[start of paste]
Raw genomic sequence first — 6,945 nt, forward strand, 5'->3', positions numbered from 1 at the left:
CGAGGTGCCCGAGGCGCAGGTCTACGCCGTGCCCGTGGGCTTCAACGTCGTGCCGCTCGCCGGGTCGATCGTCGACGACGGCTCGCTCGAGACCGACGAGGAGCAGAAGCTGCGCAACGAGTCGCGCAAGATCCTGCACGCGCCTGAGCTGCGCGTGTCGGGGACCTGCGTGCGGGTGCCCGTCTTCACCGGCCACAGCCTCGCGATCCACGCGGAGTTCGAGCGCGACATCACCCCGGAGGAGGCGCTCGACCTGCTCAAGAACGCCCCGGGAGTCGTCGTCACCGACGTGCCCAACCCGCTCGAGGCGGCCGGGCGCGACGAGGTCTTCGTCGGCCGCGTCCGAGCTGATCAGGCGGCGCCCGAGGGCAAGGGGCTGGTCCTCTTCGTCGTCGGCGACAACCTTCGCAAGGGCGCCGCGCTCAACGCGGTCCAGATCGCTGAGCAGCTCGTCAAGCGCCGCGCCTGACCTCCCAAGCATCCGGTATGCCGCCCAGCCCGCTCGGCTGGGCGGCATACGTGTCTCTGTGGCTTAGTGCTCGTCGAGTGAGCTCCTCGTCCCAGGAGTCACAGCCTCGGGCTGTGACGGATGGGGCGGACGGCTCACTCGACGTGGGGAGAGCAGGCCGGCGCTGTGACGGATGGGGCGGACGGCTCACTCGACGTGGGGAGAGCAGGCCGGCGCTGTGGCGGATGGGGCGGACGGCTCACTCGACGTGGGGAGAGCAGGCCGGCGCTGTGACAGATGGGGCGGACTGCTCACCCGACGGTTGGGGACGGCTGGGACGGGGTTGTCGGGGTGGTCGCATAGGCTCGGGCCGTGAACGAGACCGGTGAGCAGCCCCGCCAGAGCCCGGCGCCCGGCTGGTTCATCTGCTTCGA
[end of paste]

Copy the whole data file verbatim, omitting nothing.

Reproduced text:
Raw genomic sequence first — 6,945 nt, forward strand, 5'->3', positions numbered from 1 at the left:
CGAGGTGCCCGAGGCGCAGGTCTACGCCGTGCCCGTGGGCTTCAACGTCGTGCCGCTCGCCGGGTCGATCGTCGACGACGGCTCGCTCGAGACCGACGAGGAGCAGAAGCTGCGCAACGAGTCGCGCAAGATCCTGCACGCGCCTGAGCTGCGCGTGTCGGGGACCTGCGTGCGGGTGCCCGTCTTCACCGGCCACAGCCTCGCGATCCACGCGGAGTTCGAGCGCGACATCACCCCGGAGGAGGCGCTCGACCTGCTCAAGAACGCCCCGGGAGTCGTCGTCACCGACGTGCCCAACCCGCTCGAGGCGGCCGGGCGCGACGAGGTCTTCGTCGGCCGCGTCCGAGCTGATCAGGCGGCGCCCGAGGGCAAGGGGCTGGTCCTCTTCGTCGTCGGCGACAACCTTCGCAAGGGCGCCGCGCTCAACGCGGTCCAGATCGCTGAGCAGCTCGTCAAGCGCCGCGCCTGACCTCCCAAGCATCCGGTATGCCGCCCAGCCCGCTCGGCTGGGCGGCATACGTGTCTCTGTGGCTTAGTGCTCGTCGAGTGAGCTCCTCGTCCCAGGAGTCACAGCCTCGGGCTGTGACGGATGGGGCGGACGGCTCACTCGACGTGGGGAGAGCAGGCCGGCGCTGTGACGGATGGGGCGGACGGCTCACTCGACGTGGGGAGAGCAGGCCGGCGCTGTGGCGGATGGGGCGGACGGCTCACTCGACGTGGGGAGAGCAGGCCGGCGCTGTGACAGATGGGGCGGACTGCTCACCCGACGGTTGGGGACGGCTGGGACGGGGTTGTCGGGGTGGTCGCATAGGCTCGGGCCGTGAACGAGACCGGTGAGCAGCCCCGCCAGAGCCCGGCGCCCGGCTGGTTCATCTGCTTCGA